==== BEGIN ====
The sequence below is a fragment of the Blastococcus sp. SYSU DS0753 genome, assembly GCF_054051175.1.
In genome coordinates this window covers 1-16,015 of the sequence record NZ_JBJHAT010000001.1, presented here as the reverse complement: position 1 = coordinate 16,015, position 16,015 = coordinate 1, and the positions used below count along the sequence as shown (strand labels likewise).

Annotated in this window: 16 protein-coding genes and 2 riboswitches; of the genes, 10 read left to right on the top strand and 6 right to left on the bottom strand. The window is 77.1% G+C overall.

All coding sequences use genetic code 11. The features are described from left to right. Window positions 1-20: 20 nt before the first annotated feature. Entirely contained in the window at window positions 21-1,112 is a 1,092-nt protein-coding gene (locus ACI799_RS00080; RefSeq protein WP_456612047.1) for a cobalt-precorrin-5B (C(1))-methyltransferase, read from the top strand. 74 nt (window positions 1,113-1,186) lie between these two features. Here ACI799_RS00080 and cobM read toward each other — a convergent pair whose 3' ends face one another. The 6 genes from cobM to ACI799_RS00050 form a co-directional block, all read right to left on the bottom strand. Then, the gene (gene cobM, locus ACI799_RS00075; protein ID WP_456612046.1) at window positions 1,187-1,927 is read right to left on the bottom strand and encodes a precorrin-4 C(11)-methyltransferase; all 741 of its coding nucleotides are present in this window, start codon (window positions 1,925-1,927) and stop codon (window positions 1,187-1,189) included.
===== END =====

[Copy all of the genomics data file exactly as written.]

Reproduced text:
The sequence below is a fragment of the Blastococcus sp. SYSU DS0753 genome, assembly GCF_054051175.1.
In genome coordinates this window covers 1-16,015 of the sequence record NZ_JBJHAT010000001.1, presented here as the reverse complement: position 1 = coordinate 16,015, position 16,015 = coordinate 1, and the positions used below count along the sequence as shown (strand labels likewise).

Annotated in this window: 16 protein-coding genes and 2 riboswitches; of the genes, 10 read left to right on the top strand and 6 right to left on the bottom strand. The window is 77.1% G+C overall.

All coding sequences use genetic code 11. The features are described from left to right. Window positions 1-20: 20 nt before the first annotated feature. Entirely contained in the window at window positions 21-1,112 is a 1,092-nt protein-coding gene (locus ACI799_RS00080; RefSeq protein WP_456612047.1) for a cobalt-precorrin-5B (C(1))-methyltransferase, read from the top strand. 74 nt (window positions 1,113-1,186) lie between these two features. Here ACI799_RS00080 and cobM read toward each other — a convergent pair whose 3' ends face one another. The 6 genes from cobM to ACI799_RS00050 form a co-directional block, all read right to left on the bottom strand. Then, the gene (gene cobM, locus ACI799_RS00075; protein ID WP_456612046.1) at window positions 1,187-1,927 is read right to left on the bottom strand and encodes a precorrin-4 C(11)-methyltransferase; all 741 of its coding nucleotides are present in this window, start codon (window positions 1,925-1,927) and stop codon (window positions 1,187-1,189) included.